Here are some useful tips for defeating your fear of writing. Step one, write down your goal! What exactly does success look like for you? Use your imagination, and make it crystal clear. Be specific. Creating this goal, whatever it is you have in mind, can serve two different reasons. First of all, when you set your mind to the goal, it can encourage you to stop thinking and just write. The second reason? Creating a goal can give you a way to see if your writing is actually as effective as you’d like it to be. If writing increases the possibility of success, then the answer is clear. Of course, it’s effective! A psychological measuring rod is important when your emotions are starting to get control of your work ethic.
Try to create a thought out plan for your content. Use your favorite planning application and get to work. This could be excel, powerpoint, some brain-storming application, a pencil and a piece of paper — it could be anything. I’d advise starting with top-tier ideas. Don’t limit yourself; it isn’t necessary. For example, if you’re writing a sales page, you should describe the benefits with little to no difficulty.
Plan out what content you’ll need to support your top-tier ideas. Content is imperative. For example, on your sales-page, each benefit would have its own specific and unique entry. Be as detailed as possible. Write down everything that comes to mind. After you complete this step, re-read everything you jotted down and carefully evaluate the content that you described. Take out anything unnecessary. Continue to swap around and remove all of your entries until you’re left with the just the critical information.
Now, divide all of your fantastic, awe-inspiring ideas into different categories and sections. Introduce all of your sections with good headliners and make sure they are sorted in the correct order.
Editing. You can’t forget to edit! Editing is one of the most crucial aspects to any sort of writing endeavor. Editing is not something that can be avoided, or put off. After you’ve finished writing everything, the absolutely terrifying post-writing mindset begins to settle into place. Revising, smoothing, detailing, grammar-checking, and so on, are all great tools to speed up this process. However, be careful, because there is something deadly that you should avoid at all costs. This is the trap of perfectionism. Be sure that you don’t try to edit and write at the same time. Doing this ‘multitasking’ is totally counter-productive, and over-all, a waste of your precious time.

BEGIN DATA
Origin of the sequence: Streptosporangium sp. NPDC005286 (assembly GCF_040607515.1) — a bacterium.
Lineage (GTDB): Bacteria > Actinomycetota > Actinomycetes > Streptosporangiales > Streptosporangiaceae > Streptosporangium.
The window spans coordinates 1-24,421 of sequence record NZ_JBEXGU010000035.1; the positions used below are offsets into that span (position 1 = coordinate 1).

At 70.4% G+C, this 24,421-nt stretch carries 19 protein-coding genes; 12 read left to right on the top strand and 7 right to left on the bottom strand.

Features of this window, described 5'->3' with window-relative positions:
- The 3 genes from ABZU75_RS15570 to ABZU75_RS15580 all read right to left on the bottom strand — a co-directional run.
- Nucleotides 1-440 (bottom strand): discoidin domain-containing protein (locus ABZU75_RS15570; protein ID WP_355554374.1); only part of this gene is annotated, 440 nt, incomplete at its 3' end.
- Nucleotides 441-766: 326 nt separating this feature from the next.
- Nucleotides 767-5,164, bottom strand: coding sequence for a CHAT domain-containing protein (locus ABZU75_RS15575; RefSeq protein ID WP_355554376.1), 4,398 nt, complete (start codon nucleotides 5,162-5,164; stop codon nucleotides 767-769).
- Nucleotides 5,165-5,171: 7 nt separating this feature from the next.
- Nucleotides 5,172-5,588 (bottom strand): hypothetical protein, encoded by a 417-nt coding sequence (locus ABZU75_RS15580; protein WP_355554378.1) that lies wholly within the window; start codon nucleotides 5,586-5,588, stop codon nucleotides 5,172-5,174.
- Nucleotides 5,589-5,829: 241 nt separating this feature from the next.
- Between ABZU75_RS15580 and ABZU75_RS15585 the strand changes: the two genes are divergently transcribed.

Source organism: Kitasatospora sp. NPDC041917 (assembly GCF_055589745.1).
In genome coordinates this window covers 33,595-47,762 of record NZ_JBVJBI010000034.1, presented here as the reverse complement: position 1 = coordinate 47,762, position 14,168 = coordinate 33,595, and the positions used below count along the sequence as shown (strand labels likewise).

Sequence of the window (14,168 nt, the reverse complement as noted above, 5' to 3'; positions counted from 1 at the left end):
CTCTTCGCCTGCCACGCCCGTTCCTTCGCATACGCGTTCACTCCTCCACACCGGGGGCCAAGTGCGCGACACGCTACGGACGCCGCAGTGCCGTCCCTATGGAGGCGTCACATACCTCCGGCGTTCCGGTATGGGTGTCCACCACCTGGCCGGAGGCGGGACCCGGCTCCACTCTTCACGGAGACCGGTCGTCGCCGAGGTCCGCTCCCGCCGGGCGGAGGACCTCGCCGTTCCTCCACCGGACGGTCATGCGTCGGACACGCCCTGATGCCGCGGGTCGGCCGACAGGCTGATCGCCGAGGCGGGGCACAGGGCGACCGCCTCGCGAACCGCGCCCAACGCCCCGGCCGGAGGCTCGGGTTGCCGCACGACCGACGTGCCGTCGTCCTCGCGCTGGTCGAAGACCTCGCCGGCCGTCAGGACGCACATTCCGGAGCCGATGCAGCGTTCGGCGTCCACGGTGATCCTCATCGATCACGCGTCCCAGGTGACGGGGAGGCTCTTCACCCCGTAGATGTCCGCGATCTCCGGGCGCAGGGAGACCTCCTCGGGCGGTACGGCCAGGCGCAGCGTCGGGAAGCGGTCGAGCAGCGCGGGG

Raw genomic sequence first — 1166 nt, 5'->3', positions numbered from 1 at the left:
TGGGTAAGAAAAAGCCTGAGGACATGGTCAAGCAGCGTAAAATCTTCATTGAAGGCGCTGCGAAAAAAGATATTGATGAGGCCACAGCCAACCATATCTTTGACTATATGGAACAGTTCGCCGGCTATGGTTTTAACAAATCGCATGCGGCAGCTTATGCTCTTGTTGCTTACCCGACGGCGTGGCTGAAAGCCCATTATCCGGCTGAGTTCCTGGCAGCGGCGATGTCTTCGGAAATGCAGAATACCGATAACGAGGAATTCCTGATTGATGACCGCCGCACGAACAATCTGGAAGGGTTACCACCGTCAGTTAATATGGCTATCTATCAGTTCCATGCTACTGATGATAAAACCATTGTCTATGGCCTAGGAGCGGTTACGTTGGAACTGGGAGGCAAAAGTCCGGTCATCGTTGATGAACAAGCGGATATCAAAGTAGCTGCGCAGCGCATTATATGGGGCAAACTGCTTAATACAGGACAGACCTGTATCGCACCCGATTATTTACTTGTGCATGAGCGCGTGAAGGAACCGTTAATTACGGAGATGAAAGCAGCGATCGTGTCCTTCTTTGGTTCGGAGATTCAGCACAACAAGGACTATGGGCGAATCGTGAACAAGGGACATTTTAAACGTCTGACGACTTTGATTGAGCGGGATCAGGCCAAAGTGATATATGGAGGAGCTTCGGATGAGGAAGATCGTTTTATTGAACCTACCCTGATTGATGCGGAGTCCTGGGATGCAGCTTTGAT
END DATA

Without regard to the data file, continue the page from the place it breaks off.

Focus on removing excess words and sentences while you’re editing. Many people forget that they type way more than what is necessary. Of course, this doesn’t mean you can’t describe a relevant story that you happen to find interesting or use some fun adverb or adjective that you like; it just means avoid excessive ‘fluff.’ Believe me; no one wants to read it.
However, make sure that you set a limit on how much you edit. You don’t want to be left with just the skeleton of what was once a strong, convincing body of language and words. Don’t go to the extreme. You don’t want to take out too much — especially if you’re just too nitpicky. For very critical documents, you might go as far as maybe twelve revisions, but nothing more than that. That’s already nearing the extreme.